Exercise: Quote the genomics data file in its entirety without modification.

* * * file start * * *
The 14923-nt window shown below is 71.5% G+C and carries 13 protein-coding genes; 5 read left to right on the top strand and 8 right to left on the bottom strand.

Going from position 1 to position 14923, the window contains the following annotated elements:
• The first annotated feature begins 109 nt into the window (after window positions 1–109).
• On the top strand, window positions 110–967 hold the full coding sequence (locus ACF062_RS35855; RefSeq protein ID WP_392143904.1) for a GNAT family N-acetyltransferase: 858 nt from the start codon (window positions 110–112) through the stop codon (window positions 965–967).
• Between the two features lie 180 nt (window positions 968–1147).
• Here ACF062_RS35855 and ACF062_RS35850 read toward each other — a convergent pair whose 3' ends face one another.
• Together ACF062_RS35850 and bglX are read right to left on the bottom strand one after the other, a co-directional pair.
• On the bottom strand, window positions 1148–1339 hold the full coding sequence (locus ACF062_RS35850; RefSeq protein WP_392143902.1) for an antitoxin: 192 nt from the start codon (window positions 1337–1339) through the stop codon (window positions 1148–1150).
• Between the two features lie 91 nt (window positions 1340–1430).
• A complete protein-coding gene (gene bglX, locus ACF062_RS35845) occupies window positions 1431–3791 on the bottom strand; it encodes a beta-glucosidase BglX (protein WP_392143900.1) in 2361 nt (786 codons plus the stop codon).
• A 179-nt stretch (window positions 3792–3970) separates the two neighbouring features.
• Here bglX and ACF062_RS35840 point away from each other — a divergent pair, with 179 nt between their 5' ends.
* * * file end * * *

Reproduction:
The 14923-nt window shown below is 71.5% G+C and carries 13 protein-coding genes; 5 read left to right on the top strand and 8 right to left on the bottom strand.

Going from position 1 to position 14923, the window contains the following annotated elements:
• The first annotated feature begins 109 nt into the window (after window positions 1–109).
• On the top strand, window positions 110–967 hold the full coding sequence (locus ACF062_RS35855; RefSeq protein ID WP_392143904.1) for a GNAT family N-acetyltransferase: 858 nt from the start codon (window positions 110–112) through the stop codon (window positions 965–967).
• Between the two features lie 180 nt (window positions 968–1147).
• Here ACF062_RS35855 and ACF062_RS35850 read toward each other — a convergent pair whose 3' ends face one another.
• Together ACF062_RS35850 and bglX are read right to left on the bottom strand one after the other, a co-directional pair.
• On the bottom strand, window positions 1148–1339 hold the full coding sequence (locus ACF062_RS35850; RefSeq protein WP_392143902.1) for an antitoxin: 192 nt from the start codon (window positions 1337–1339) through the stop codon (window positions 1148–1150).
• Between the two features lie 91 nt (window positions 1340–1430).
• A complete protein-coding gene (gene bglX, locus ACF062_RS35845) occupies window positions 1431–3791 on the bottom strand; it encodes a beta-glucosidase BglX (protein WP_392143900.1) in 2361 nt (786 codons plus the stop codon).
• A 179-nt stretch (window positions 3792–3970) separates the two neighbouring features.
• Here bglX and ACF062_RS35840 point away from each other — a divergent pair, with 179 nt between their 5' ends.